While watching the Heat win 27 games in a row, I started to wonder exactly how unlikely this streak was. Being a nerd, I gathered the data and put together this plot:
For each number of games, this plot shows how many times an NBA team has had a winning streak of that length. Since there are so many more streaks with a low number of games, the differences between all the long streaks don’t show up so well. That can be fixed:
Now, the y-axis is on a logarithmic scale. This allows the streaks with single occurrences (22, 27, 33) to show up clearly along with the single and double game winning streaks (with 13020 and 6080 occurrences respectively).
The 1971-72 Lakers and 2012-13 Heat are very noticeable as outliers. Even the 22 game winning streak by the 2007-8 Rockets, while very impressive, fits in with the general trend. The Heat and Lakers are just way out there. In order to quantify just how implausible their streaks are, the data must be fit to a model.
For events with a random outcome, the number of streaks that will occur can be modeled by an exponential decay. Using the method of least squares, I found the parameters for that exponential decay that best fits the data. The result is shown in red and describes a model where each team has about a 50% chance to win an individual game (48.8% to be exact). This makes lot of intuitive sense, but that situation doesn’t accurately describe the long tail of streaks with many games.
In order to model the tail, I subtracted the exponential model in red from the data in the tail. I then did a linear least squares fit on the logarithm of the remaining data. The result of that fit is shown in blue in the next plot.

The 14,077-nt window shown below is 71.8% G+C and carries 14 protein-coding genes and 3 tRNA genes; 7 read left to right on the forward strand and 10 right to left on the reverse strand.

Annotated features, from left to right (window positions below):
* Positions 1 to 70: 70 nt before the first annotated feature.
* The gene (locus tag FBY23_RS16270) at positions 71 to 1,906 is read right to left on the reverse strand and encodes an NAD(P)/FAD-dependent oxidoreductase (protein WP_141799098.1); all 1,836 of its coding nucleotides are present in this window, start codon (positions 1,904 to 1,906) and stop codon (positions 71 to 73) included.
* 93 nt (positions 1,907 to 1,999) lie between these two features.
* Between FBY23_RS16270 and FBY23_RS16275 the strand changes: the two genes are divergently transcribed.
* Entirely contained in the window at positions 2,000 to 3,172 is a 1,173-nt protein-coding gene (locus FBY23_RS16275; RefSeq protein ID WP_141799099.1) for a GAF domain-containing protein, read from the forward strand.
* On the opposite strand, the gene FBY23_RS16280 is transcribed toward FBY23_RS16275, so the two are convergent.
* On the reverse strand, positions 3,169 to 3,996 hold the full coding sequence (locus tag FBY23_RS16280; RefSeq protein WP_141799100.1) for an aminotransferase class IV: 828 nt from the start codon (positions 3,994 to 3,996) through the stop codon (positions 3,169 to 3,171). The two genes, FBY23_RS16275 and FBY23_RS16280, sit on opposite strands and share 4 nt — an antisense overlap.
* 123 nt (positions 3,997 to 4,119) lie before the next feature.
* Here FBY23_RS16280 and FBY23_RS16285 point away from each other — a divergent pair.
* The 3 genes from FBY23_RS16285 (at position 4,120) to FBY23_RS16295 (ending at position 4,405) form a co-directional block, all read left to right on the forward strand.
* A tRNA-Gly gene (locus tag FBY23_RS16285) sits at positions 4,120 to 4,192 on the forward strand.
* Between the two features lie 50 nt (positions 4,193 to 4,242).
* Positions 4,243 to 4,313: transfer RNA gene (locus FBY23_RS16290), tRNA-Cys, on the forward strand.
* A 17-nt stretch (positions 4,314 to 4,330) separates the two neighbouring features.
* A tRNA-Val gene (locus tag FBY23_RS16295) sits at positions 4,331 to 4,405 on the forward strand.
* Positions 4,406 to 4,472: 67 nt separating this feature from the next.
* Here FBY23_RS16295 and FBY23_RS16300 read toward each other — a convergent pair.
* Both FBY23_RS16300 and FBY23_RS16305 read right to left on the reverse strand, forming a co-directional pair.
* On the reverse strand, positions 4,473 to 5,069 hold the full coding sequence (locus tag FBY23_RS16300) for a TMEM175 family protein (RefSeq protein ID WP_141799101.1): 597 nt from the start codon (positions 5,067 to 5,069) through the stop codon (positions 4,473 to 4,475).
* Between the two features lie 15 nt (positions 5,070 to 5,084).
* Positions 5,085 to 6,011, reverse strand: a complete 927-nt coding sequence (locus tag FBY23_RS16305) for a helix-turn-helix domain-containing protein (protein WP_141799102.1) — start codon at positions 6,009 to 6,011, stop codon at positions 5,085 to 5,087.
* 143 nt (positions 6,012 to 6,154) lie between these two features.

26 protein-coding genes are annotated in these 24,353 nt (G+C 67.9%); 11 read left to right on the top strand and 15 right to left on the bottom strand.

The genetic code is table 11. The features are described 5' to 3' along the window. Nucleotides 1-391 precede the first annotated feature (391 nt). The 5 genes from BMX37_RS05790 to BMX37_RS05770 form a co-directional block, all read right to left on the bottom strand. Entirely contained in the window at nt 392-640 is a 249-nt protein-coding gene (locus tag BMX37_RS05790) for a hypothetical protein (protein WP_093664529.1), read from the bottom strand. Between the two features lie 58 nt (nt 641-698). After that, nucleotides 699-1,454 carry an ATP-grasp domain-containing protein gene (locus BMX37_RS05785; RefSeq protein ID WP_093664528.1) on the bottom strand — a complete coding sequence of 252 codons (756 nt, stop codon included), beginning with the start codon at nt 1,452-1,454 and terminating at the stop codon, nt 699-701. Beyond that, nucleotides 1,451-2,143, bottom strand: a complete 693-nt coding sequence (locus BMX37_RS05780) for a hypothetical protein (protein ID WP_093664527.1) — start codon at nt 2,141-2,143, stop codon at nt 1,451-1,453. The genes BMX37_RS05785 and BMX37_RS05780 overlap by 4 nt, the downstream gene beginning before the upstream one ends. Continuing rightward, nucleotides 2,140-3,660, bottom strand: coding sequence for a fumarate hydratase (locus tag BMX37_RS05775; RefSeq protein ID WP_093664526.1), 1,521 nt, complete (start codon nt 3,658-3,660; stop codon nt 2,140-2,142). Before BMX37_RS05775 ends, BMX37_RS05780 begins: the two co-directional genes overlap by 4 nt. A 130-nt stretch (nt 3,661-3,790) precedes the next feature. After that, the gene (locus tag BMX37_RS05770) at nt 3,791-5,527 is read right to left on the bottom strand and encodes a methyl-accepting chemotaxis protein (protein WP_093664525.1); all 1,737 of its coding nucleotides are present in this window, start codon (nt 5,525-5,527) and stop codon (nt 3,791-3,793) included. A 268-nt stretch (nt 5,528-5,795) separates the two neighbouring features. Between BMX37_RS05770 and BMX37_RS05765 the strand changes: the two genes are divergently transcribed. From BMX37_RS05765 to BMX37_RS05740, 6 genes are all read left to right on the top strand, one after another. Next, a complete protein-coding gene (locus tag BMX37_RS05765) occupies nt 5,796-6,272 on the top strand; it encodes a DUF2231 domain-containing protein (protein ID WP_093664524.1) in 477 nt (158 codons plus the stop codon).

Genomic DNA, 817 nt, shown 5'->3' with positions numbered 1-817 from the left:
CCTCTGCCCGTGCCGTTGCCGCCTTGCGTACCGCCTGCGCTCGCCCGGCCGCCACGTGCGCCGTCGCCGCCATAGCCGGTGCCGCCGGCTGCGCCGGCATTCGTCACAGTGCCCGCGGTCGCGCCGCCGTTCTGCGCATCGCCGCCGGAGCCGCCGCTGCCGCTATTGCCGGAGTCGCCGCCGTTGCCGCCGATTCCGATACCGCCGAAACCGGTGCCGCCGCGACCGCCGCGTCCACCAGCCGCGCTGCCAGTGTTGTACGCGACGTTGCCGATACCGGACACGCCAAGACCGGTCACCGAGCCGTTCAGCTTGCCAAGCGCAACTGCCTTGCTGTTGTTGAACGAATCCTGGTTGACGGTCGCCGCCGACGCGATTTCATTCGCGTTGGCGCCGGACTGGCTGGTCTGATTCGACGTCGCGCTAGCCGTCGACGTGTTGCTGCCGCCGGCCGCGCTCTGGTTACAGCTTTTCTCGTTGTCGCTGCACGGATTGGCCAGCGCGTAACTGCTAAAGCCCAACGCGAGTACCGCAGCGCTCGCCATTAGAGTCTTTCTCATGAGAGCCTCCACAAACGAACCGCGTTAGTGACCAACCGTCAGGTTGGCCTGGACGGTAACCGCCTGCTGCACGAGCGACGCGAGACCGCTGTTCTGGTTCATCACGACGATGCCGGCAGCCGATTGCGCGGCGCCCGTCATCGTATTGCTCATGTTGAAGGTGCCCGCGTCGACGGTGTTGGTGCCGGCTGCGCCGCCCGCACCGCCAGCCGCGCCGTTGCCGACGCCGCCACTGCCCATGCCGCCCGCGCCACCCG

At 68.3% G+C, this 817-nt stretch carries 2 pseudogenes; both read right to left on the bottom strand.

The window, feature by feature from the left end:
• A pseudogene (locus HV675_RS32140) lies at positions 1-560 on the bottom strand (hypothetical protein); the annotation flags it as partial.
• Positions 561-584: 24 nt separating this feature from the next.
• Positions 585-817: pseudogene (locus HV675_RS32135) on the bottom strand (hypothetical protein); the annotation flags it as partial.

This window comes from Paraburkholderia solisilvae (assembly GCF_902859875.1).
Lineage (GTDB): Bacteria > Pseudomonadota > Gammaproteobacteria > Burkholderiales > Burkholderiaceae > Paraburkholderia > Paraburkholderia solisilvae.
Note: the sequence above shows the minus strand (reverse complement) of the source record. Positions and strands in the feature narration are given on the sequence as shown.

Now, the sum of both these models is shown in green and seems to describe the full data (with the exception of the 71-72 Lakers and 12-13 Heat) quite well. As you can see, in a log-scale plot the sum of two lines won’t stack as intuitively as in a normal plot. The parameters for the second fit describe a model where teams have a 72.8% chance to win individual games. Teams that have already won a couple games in a row are probably better than the average team. So one would expect their chances of winning subsequent games to be higher than 50%. This second model captures that.
The combined model can now be treated as a probability distribution function. Once normalized, it assigns a probability to each possible streak length. Of course the results it produces will only be as good as the little model I’ve fit to the data, but it’s probably good enough to provide a reasonable estimate.
So what are the results? The probability that a streak will be 27 games or longer is 0.019% (or 190 times per million attempts). 33 games or longer is 0.0028%. (or 28 times per million attempts). There are on average 529 win streaks per season. That means there’s a 9.6% chance that any season will have a 27 game win streak or more. And there’s a 1.5% chance that any season will have a 33 game win streak or longer.
In summary, the Heat’s (and even more so the Laker’s) streak was pretty unlikely. Pretty unlikely indeed.